For an album recorded in separation and distantly pieced together over a Canadian winter, there’s a surprising warmth and assurance to be found in the 11 tracks that make up Untogether.
The debut album from Montreal duo Blue Hawaii, it follows their Blooming Summer EP, released by the scene-setting Arbutus Records in 2010.
From that EP, standout track Blue Gowns exposed their strong and starkly vivid gift for creating pure pop out of the lowest of moments. On its release, however, vocalist Ra returned to her role fronting Braids, while co-creator Ag moved to Europe.
But while most of us were nursing hangovers and regrets, New Year’s Day 2012 in Vancouver marked the start of something for the duo as they began work on a full-length. Writing and recording until the break of summer, they’ve produced a strong and mature return.
With the pop influences lessened, Untogether thrives on introspection to the point of claustrophobia. This was an album built for headphones. Spacious and bass-heavy, there are moments that are felt more than heard.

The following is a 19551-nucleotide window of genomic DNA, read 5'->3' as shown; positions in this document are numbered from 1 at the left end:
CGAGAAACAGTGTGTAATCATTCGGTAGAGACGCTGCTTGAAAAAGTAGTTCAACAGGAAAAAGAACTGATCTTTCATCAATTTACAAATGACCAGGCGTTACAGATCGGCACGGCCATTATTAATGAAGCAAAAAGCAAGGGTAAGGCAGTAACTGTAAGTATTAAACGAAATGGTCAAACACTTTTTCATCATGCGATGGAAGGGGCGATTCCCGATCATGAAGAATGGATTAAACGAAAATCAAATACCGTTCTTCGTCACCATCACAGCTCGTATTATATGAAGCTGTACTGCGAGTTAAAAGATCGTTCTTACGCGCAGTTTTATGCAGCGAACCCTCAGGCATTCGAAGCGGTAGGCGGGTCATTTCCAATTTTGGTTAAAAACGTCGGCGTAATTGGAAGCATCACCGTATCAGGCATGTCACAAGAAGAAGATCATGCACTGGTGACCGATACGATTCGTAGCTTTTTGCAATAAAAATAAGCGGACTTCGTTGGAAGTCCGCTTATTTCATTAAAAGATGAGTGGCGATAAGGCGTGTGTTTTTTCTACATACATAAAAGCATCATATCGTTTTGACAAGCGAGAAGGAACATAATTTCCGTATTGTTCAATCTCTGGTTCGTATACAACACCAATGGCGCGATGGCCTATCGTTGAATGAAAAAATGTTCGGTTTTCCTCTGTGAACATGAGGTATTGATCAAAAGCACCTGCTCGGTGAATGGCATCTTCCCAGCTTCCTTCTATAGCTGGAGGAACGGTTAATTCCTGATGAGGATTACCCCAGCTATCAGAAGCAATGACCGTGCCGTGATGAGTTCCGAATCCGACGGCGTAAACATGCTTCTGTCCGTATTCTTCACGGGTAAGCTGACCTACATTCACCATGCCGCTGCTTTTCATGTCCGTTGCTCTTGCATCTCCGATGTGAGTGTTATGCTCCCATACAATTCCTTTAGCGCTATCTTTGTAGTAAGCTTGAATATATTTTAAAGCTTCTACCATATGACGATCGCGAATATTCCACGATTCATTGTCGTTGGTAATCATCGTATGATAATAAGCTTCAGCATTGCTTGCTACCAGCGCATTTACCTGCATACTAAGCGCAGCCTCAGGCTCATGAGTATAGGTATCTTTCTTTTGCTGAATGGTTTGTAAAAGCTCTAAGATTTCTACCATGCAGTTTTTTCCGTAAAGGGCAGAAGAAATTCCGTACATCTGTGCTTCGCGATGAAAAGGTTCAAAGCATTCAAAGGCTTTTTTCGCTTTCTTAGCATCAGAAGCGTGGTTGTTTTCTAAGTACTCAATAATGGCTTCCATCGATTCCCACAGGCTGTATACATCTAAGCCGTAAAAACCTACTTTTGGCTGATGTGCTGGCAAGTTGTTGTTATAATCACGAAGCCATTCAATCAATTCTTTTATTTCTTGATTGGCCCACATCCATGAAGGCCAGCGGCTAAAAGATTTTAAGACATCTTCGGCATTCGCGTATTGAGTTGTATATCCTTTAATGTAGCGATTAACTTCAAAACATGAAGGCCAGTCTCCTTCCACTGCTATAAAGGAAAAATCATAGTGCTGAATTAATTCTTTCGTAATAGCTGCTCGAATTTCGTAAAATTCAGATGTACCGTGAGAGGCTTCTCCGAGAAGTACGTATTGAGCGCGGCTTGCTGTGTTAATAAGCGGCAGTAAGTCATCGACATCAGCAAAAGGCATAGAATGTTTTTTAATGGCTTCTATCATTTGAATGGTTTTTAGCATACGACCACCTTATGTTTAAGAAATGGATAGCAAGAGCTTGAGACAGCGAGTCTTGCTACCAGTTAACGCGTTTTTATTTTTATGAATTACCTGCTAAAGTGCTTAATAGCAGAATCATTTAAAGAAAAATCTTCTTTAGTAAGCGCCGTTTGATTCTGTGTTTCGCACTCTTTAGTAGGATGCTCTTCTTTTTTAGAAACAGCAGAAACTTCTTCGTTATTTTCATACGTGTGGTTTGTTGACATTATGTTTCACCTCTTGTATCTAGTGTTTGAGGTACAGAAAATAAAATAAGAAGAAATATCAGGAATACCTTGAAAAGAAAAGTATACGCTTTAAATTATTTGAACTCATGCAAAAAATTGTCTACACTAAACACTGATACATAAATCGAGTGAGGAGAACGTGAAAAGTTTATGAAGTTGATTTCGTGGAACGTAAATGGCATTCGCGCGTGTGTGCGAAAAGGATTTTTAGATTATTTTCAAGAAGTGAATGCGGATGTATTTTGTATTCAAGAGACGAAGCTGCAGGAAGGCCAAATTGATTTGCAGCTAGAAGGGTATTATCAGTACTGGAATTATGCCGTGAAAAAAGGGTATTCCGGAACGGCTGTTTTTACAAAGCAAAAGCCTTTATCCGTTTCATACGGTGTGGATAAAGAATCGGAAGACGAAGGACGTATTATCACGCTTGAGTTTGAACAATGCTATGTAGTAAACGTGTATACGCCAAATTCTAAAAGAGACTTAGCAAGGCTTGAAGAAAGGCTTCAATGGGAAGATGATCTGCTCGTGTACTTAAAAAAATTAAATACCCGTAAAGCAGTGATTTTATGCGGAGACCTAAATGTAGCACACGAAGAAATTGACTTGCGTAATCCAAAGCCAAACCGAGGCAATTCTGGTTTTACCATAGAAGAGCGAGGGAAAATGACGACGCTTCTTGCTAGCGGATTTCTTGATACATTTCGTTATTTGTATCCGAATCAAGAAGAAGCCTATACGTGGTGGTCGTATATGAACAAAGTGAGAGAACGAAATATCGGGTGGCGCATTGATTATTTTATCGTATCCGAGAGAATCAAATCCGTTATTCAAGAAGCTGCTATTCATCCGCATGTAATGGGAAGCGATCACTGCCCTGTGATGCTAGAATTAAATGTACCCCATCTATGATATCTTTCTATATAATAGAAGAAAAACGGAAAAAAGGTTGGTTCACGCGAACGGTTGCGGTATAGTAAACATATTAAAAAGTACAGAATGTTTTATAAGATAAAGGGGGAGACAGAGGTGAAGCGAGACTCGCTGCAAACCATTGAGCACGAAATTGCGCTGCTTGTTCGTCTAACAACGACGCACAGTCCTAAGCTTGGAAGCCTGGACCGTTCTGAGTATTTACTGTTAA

The opening samples of Sweet Tooth dart from left to right, while fluttering beats that sound like scissor snips do as they please. The low-end on following track Sierra Lift is so heavy it shakes the speakers.
However, the crux of the album lies in the two-part In Two, the latter half of which makes you want to simultaneously lose yourself while begging someone to please find you again. Ra delivers a sighed, “It doesn’t hurt… It only makes you sicker, than me.”
It might’ve been easy to compare Blue Hawaii to their Arbutus labelmates, be it the vocal distortion of Grimes or the beat twisting of Doldrums. But Ra and Ag have produced something entirely their own, far more melancholic and sedate than their contemporaries.
Untogether is an album to escape into. A world of its own pain, comfort, and sentiment, it’s more coherent and succinct than its distant formation suggests. Fluid and at times utterly beautiful, few will grow tired of these songs living in their headphones.